Platinum leading the charge in precious metals

Precious metals in New York were higher across the board, with platinum leading the charge…higher by another $19 an ounce in the April contract at 1,715 – right near contract highs continuing its bullish momentum on the fact of possible disruptions in supply that could happen this year. That is also pushing palladium prices to new yearly highs once again, up $14 at 772…continuing its bullish momentum on the fact that automobile industry is doing extremely well – which is propping up demand for these products.

As I’ve stated in many previous blogs, I do believe that platinum and palladium are headed sharply higher from these levels.

Gold futures were very quiet, basically unchanged for the trading session at 1,649 an ounce…and is still trading in a sideways to lower pattern with really no trend in sight. That is pushing silver prices slightly higher today, by $.08 at 30.98 in a lackluster trade in New York. Silver is still stuck in a sideways channel at this point, and I’m still advising traders to be long this entire complex because I do believe silver will join the party in the next couple of weeks – especially if platinum and palladium continue to make new highs.

Copper futures for the March contract closed up about 200 points at 3.7450, still right at the upper end of the range on the fact that the housing market is improving. Also with the S&P 500 hitting a new 5-year high again today, which is pushing up optimism that demand for copper will increase in the coming months.


There is a substantial risk of loss in futures, futures option and forex trading. Furthermore, Seery Futures is not responsible for the accuracy of the information contained on linked sites. Trading futures and options is Not appropriate for every investor.


Metals Commentary on Jan 13th

Precious metals have slowly inched back higher trending above support lines in both Gold and Silver as the Euro fights back against the USD today with the Euro trading at a $1.32 handle today.  Today the Gold market is lower by about $5 here to $1,382 but above the $1,370 level as there was a lot of consolidation going on for the last two weeks now after that huge fall from $1,420.  Silver futures for March delivery fell 16 cents, or 0.5 percent, to $29.385 an ounce in New York. A decline today would be the first loss in four sessions. Palladium futures for March delivery added 1.1 percent to $815.40 an ounce in New York, and earlier touched $819.50, the highest price for a most active contract since March 2001. Platinum for April delivery gained 0.4 percent at $1,809.10 an ounce. (1) There hasn’t been a whole lot of buzz after the talk of Gold supposedly liquidating even further after that $50 drop but the bulls have came in to support the market at $1,365 and have taken some pressure from the downside for now.  I look to play the long side when Gold gets back down here and even if the next support level gets reached at $1,320 as I think a dip in the gold market is just another buying opportunity to go long as prices will likely head higher this year.

– Daniel Cronin, Metals Guru

Metals Review – January 03, 2011

Precious metals continued to rally last week and will likely do the same this week as Gold traded up to $1,420 as investors gobbled up the yellow metal in front of the big resistance number at $1,430.  Gold has been making W shaped patterns in this market now and will likely continue to head higher as prices have hugged the 50 day moving average at $1,375 only to bounce off and trade higher.  I think Gold will test $1,430 this week and eventually break the mold.  Silver also trading higher and I believe this metal can break the $30.70 resistance area this market has seen at this level thus far.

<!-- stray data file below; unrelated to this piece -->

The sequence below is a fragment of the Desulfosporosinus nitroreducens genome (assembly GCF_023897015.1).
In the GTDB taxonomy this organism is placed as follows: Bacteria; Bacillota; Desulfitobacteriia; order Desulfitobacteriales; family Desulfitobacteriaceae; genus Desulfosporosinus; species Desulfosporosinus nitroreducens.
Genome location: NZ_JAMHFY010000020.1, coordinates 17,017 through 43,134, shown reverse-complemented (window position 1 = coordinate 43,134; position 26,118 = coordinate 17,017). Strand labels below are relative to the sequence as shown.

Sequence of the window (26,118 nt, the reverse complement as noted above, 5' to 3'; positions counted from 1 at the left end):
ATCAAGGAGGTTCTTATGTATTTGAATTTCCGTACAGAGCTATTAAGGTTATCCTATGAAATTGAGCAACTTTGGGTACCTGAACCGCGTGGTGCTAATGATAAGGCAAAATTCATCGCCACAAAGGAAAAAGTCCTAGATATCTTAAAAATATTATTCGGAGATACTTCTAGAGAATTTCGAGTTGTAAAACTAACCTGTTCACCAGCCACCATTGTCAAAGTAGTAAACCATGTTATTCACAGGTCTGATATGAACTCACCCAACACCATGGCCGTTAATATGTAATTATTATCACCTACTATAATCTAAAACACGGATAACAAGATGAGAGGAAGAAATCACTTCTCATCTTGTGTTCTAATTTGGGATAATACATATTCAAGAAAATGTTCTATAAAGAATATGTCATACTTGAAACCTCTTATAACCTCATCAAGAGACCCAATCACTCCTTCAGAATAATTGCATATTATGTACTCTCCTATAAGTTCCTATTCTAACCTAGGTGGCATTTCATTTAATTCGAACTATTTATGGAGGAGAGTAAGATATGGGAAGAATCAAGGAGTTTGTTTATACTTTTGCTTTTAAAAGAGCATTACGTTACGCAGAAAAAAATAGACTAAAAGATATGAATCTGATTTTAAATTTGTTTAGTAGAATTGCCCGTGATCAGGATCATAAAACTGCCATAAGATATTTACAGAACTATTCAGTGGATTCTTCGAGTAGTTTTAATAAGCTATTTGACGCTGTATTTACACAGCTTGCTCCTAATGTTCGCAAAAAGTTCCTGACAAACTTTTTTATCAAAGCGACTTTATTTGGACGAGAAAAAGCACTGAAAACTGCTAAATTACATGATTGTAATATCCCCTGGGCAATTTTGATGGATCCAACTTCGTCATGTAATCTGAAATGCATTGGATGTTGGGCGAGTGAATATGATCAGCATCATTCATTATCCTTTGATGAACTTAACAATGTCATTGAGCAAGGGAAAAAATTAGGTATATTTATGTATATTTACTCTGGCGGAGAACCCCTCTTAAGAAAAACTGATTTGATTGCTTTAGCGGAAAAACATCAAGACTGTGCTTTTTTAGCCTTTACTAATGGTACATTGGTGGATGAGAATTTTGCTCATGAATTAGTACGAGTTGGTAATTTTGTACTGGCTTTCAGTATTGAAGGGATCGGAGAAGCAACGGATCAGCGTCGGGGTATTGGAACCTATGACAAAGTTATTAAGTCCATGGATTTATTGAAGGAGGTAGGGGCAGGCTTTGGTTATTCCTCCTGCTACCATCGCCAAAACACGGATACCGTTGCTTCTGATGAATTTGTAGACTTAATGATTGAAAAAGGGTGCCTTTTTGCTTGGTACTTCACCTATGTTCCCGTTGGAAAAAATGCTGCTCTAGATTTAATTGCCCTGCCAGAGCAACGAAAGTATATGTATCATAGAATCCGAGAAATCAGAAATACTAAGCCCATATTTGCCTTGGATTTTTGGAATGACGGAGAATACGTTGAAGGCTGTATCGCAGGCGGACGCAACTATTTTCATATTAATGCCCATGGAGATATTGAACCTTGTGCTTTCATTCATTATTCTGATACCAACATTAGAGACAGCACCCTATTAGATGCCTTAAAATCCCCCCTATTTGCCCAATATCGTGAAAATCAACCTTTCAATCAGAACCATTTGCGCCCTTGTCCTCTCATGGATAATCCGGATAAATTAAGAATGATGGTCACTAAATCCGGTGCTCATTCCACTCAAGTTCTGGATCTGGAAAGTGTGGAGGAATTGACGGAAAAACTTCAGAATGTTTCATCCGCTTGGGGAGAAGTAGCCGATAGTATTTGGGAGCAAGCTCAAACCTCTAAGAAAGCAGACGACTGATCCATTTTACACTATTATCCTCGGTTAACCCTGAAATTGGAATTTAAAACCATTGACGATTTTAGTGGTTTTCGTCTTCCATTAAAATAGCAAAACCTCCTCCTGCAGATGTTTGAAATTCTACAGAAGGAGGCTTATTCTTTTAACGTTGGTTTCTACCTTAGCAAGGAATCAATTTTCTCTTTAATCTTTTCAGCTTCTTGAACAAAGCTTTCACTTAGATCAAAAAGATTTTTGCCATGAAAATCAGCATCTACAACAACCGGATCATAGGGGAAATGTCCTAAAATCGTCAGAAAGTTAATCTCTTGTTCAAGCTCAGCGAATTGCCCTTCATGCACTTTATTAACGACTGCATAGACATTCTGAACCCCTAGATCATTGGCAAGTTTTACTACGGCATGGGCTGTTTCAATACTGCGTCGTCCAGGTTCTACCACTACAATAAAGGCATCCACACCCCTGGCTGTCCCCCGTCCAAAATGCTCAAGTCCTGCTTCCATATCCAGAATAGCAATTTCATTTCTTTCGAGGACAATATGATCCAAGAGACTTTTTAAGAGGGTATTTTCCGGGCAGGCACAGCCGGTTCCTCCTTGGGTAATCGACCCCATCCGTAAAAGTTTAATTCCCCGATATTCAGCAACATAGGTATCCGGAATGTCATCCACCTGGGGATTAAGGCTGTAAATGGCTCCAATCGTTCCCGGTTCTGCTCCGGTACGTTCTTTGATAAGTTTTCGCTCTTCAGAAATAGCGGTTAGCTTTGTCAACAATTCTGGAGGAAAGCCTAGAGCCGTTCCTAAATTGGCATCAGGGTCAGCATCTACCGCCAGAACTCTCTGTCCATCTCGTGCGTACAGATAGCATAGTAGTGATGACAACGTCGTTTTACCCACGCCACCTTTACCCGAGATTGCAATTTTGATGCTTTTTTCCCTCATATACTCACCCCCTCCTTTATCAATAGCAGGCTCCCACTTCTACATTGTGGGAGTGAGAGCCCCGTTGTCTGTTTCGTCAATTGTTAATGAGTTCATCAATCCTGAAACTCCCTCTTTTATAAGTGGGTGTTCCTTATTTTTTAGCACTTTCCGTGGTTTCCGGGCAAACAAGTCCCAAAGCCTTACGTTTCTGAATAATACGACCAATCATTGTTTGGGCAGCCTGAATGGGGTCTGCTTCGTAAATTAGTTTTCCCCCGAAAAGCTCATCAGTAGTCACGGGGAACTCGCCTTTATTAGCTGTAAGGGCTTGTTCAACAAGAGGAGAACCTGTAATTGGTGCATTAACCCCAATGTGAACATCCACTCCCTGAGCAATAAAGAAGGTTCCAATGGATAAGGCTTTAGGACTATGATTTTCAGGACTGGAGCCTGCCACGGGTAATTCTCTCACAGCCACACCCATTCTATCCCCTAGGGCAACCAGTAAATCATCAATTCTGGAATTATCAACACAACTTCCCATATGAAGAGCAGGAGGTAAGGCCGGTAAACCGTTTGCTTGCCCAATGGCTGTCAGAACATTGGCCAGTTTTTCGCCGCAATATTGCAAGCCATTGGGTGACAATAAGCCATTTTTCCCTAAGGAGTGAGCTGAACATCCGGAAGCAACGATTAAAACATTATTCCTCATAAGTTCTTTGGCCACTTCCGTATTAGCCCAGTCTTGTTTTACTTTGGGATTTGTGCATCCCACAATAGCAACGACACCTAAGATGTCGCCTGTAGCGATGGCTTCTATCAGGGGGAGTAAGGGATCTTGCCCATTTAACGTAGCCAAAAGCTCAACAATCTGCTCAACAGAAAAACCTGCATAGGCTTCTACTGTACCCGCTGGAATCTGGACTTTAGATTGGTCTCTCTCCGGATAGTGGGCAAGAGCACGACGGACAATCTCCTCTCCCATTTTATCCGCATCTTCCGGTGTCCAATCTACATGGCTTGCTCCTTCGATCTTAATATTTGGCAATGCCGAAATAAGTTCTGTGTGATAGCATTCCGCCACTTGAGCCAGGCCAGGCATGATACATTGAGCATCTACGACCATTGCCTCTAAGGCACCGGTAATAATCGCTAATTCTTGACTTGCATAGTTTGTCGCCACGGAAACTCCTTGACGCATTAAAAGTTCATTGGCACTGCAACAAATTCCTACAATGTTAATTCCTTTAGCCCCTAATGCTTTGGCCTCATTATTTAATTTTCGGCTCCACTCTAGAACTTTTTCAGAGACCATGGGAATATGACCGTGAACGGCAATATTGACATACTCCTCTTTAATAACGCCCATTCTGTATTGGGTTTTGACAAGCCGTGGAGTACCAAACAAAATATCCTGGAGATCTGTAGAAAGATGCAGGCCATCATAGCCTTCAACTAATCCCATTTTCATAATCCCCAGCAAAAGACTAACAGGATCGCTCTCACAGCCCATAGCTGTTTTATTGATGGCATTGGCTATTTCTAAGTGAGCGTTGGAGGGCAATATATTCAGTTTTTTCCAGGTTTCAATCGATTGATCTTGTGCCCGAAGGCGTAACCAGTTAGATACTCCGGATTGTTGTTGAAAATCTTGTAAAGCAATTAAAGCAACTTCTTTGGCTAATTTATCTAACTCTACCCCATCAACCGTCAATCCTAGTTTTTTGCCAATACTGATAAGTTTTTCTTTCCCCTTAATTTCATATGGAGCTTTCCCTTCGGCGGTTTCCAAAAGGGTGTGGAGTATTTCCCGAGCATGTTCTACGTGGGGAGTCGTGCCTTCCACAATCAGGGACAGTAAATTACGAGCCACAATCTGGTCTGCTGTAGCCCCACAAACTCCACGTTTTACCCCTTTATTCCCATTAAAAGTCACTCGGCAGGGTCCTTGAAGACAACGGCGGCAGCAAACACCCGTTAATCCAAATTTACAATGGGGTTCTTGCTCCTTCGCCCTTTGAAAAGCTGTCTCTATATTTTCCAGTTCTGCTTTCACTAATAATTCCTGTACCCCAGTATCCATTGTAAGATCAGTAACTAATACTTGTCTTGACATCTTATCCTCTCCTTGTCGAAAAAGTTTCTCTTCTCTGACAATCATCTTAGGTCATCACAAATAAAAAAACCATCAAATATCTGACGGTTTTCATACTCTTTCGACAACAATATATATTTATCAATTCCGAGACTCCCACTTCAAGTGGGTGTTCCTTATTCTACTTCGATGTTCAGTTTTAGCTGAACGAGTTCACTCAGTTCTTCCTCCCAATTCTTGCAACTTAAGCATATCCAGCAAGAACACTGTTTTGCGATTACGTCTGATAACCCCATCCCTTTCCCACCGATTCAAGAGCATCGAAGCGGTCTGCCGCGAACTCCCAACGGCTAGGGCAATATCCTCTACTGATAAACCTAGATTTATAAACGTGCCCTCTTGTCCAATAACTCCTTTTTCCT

Copper had an unbelievable breakout above the $4.30 mark to trade up to $4.45 Friday and it feels like there is no stopping this market.  It has now broken above 2007-2008 highs and looks like it is going to continue to move higher.  I will look for a period of profit taking to try to get in on this market and to not chase.  Somewhere around $4.35 to $4.30 would be a good entry level to me, if this can be attained.

Resource: Pitguru Weekly Review

The Bullion Report: Metals as Money

It has been about a month now since the World Bank chief found a way to work gold into his comments for the Financial Times. His words, no matter how they were originally directed, added to the revival of mainstream discussions over the gold standard. Central banks are likely nowhere near that kind of conclusion, but the strong feelings some people have towards precious metals as currency are likely not taking a back seat any time soon. What is it about gold and silver that beckons such debate in the first place?

Past performance is not indicative of future results.
***chart courtesy Gecko Softwareís Track ní Trade Pro

Past performance is not indicative of future results.
***chart courtesy Gecko Softwareís Track ní Trade Pro

The first answer to that question is usually the idea that gold and silver occur in such rarity that there will always be an intrinsic demand for that which is harder to come by. This is the supply and demand argument at its root. Supply includes the visible and quantifiable amount of precious metals that is held by investors and banks. It also includes identifiable jewelry and industrial applications. The potential underground resources in areas where metals are mined are also observed as part of the overall estimated supply. These “yet-to-be-mined” metals present a bit of a challenge. After all, there are significant input costs related to mining, but the general picture of potential metals for investment and manufacture include these estimated values as well. If demand keeps ratcheting up over time, this finite value of precious metals has to be spread among more participants. This would essentially lead to a higher price if the number of buyers outpaces the number of sellers.